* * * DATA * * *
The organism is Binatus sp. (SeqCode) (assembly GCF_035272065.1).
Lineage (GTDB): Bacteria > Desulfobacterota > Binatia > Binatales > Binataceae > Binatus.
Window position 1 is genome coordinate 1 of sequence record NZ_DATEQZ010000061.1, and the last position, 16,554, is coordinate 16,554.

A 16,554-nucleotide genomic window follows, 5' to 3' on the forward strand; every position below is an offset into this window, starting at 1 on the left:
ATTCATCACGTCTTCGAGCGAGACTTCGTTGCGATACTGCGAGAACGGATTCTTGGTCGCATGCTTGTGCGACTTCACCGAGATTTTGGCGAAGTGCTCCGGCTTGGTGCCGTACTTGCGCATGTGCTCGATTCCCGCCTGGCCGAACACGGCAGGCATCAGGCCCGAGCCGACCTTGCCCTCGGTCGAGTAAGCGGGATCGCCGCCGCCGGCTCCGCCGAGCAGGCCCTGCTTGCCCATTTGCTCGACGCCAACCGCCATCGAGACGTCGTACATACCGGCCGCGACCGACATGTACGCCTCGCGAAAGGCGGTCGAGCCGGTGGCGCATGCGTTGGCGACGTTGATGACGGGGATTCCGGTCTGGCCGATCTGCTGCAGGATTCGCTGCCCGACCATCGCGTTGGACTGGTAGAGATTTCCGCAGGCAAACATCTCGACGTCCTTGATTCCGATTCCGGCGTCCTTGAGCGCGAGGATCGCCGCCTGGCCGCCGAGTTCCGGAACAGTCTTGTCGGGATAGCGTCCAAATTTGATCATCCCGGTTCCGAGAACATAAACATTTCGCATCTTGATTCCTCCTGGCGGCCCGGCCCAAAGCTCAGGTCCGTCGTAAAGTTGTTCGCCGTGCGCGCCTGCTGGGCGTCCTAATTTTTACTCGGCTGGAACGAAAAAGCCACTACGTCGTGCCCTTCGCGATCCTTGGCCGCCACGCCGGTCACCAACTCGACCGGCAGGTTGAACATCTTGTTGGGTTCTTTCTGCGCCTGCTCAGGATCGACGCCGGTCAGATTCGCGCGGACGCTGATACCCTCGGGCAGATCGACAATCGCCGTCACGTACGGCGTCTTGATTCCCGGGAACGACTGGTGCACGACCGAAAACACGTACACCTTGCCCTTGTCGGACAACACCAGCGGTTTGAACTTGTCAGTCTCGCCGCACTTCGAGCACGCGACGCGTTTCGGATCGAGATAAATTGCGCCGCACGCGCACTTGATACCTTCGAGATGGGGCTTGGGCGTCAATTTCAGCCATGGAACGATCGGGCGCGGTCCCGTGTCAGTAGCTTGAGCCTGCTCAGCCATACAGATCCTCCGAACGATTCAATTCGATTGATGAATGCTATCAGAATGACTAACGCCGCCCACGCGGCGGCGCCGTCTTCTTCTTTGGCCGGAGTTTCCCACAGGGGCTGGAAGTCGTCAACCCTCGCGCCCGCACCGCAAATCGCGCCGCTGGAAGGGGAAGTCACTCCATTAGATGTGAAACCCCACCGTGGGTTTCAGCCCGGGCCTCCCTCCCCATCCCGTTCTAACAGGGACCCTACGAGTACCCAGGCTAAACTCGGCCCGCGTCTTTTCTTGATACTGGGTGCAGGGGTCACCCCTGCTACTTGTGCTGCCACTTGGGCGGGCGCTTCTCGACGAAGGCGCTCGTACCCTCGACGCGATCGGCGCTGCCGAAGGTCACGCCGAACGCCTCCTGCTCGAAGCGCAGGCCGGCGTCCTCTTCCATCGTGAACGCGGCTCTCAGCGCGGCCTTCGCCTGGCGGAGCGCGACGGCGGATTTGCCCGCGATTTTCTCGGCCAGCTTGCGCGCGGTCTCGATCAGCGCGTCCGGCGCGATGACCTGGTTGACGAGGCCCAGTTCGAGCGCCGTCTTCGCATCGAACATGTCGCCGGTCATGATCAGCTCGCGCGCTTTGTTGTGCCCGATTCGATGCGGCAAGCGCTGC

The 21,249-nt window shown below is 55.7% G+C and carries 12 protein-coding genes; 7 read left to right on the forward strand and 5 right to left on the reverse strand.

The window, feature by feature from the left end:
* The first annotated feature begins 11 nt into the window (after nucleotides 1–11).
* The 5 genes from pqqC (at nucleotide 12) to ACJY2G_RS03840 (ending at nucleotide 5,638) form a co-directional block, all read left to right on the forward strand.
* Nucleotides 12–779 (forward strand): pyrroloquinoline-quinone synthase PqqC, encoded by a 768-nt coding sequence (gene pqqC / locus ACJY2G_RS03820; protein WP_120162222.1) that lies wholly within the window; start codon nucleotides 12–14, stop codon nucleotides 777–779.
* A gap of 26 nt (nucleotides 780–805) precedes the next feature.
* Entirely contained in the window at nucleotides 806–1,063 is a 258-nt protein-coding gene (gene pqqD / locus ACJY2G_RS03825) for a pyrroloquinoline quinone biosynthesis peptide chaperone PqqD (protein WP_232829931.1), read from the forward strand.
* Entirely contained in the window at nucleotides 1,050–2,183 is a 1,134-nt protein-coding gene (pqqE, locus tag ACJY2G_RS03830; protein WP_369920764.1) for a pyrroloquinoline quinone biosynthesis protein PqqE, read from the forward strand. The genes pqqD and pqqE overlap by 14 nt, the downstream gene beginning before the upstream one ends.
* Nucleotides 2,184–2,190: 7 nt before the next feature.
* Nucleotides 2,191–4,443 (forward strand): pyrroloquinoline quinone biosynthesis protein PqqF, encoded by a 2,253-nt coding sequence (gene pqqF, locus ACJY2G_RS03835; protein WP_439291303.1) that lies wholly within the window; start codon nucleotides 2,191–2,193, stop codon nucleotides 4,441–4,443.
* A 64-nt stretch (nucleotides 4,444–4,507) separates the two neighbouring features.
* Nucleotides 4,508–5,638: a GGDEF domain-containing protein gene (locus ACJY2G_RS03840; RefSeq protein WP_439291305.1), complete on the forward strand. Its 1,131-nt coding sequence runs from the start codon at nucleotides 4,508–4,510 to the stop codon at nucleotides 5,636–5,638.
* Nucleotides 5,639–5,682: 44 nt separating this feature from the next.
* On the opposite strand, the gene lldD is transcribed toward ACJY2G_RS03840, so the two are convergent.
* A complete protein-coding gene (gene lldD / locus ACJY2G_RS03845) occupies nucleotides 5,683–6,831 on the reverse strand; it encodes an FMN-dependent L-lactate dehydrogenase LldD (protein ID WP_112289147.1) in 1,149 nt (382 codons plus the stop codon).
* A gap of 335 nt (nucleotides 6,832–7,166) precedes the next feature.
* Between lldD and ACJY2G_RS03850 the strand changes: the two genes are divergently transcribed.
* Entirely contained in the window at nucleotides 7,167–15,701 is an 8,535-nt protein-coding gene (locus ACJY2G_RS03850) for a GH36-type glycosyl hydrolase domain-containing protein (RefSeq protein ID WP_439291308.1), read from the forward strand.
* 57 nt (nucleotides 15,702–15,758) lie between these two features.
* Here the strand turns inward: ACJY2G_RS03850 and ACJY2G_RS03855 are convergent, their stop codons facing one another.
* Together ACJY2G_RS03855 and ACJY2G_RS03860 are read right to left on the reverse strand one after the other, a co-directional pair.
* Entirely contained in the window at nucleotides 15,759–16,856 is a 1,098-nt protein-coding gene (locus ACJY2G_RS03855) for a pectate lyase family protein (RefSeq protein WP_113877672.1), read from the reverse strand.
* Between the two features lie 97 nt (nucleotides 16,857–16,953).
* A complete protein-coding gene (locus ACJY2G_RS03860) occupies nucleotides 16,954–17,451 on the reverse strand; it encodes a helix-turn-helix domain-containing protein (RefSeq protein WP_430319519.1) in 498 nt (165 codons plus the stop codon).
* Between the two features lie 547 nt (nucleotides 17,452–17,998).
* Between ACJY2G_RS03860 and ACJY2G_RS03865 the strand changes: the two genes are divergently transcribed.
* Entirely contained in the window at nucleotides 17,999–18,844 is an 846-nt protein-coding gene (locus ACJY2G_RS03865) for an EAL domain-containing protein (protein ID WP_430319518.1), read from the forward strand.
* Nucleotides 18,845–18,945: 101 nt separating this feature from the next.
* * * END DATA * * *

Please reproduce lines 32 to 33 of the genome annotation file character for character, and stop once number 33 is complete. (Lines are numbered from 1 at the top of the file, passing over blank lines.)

* Entirely contained in the window at nucleotides 17,999–18,844 is an 846-nt protein-coding gene (locus ACJY2G_RS03865) for an EAL domain-containing protein (protein ID WP_430319518.1), read from the forward strand.
* Nucleotides 18,845–18,945: 101 nt separating this feature from the next.